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Greg Cosell’s Film Study; breaking down the new trend of the double screen

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Miami WR Mike Wallace (USA Today Sports Images)

One of the new trends in the NFL is the double screen, which we've seen more of this season. The play advances screen concepts and taps into other trends like giving the quarterback more options before or after the snap, and offenses attacking the perimeter.

On the double screen, linemen pull left and right and there are options to each side. The quarterback chooses which side to go to based on numbers, either before or after the snap.

On a double screen by the Dolphins in Week 2, the Colts' cornerback to Miami quarterback Ryan Tannehill's left played press coverage, while the cornerback to Tannehill's right played off of Mike Wallace. Based on that, Tannehill decided before the snap to go to the right.

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(NFL.com)

The play resulted in an 18-yard touchdown. More than likely, if the cornerback on Wallace had pressed, the play would have been automatically converted to a fade route. Running back Lamar Miller, who motioned from the right, was the screen option to the left. Here's a view of the double screen action from two angles:

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The way the NFL was for years – and I think it stemmed from Vince Lombardi – was that offense was always about synchronized execution. Defense was about disruption and deception. Now I think the game has evolved to where offense has become much more about deception. It doesn’t mean teams don’t line up and run "power" anymore, but this has been an expansion as new ideas have evolved and developed. You still have to execute, but it's about deceiving and creating conflict for defenders in their assignments.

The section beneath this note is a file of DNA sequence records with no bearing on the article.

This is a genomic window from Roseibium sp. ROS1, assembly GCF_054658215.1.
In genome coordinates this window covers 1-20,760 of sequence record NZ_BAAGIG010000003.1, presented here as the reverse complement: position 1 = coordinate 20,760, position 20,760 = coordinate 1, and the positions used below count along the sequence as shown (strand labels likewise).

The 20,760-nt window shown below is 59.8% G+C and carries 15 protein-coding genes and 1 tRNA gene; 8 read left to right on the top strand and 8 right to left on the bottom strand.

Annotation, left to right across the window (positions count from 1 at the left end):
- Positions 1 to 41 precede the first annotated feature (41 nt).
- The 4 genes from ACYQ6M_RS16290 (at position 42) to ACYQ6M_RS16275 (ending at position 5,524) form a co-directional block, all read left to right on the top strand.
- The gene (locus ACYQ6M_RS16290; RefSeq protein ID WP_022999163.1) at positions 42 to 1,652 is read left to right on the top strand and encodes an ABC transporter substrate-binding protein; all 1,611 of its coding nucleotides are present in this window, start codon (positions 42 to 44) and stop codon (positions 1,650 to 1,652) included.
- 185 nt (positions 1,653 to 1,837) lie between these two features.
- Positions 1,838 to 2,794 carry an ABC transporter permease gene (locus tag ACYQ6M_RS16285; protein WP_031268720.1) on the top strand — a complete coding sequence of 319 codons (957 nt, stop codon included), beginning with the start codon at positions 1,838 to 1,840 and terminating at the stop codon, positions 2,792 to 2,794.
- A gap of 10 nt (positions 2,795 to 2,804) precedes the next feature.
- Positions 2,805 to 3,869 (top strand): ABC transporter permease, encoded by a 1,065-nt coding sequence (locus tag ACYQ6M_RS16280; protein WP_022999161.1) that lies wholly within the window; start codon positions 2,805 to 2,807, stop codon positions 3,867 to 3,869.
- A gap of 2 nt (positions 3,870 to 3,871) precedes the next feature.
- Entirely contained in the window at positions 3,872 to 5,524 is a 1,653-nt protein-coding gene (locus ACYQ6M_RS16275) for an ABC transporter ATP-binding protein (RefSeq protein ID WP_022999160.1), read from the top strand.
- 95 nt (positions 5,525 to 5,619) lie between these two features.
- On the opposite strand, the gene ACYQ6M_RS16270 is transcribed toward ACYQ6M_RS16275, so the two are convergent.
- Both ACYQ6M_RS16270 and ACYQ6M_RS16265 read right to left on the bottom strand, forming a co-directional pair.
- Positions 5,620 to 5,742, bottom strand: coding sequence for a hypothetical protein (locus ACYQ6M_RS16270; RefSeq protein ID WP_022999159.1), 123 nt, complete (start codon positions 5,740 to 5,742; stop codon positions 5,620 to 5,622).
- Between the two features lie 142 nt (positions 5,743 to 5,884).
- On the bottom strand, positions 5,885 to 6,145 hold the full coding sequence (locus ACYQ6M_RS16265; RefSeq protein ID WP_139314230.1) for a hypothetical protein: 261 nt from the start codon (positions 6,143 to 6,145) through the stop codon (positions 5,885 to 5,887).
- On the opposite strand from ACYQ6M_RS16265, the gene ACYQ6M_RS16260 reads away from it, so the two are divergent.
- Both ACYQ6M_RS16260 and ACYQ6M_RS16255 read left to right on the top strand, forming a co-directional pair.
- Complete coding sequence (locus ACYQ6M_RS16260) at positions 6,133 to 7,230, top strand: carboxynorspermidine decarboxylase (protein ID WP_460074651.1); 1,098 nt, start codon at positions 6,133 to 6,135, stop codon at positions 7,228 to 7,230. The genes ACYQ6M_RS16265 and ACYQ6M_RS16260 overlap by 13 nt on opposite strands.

A different type of effective play off of screen action came on the first series of Atlanta's game against St. Louis in Week 2. It’s a great example of what teams do off of screen concepts to confuse defenses. Since Dirk Koetter became the Falcons' offensive coordinator before last season, they have been a very good wide receiver screen team. He has built off that.

One play off the receiver screen is to have the outside receiver pop out like it's a screen, and the inside receiver slow plays it as if he's blocking. Then the inside receiver runs up the sideline when the cornerback steps up to play the screen.

Knowing the Rams had prepared for this, the Falcons had a wrinkle for it. Julio Jones stepped back as if it was a screen, Harry Douglas started outside as if he would block or continue up the sideline. But then Douglas planted and cut back at sharp angle to inside. Rams cornerback Cortland Finnegan is looking for both the screen and for Douglas to stay outside. Douglas plants and cuts and Finnegan is paralyzed. Matt Ryan hits Douglas for 20 yards. It’s a great concept, an expansion of the screen play.

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These plays are examples of ways to spread the field horizontally, which is what the college game is about.

The pro game has typically been played in the middle of the field between the hashmarks, but I think staffs are finding ways to play on the perimeter a bit as college concepts find their way into the pro game. The question becomes, how far can you take this? In college you can make playing on the perimeter your entire offense. I’m not sure you can do that in the NFL.

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NFL analyst and NFL Films senior producer Greg Cosell watches as much NFL game film as anyone. Throughout the season, Cosell will join Shutdown Corner to share his observations on the teams, schemes and personnel from around the league.

Hit us up on Twitter @YShutdownCorner, email us at shutdown.corner@yahoo.com and "Like" Shutdown Corner on Facebook for NFL conversation 365 days a year, the way it should be.

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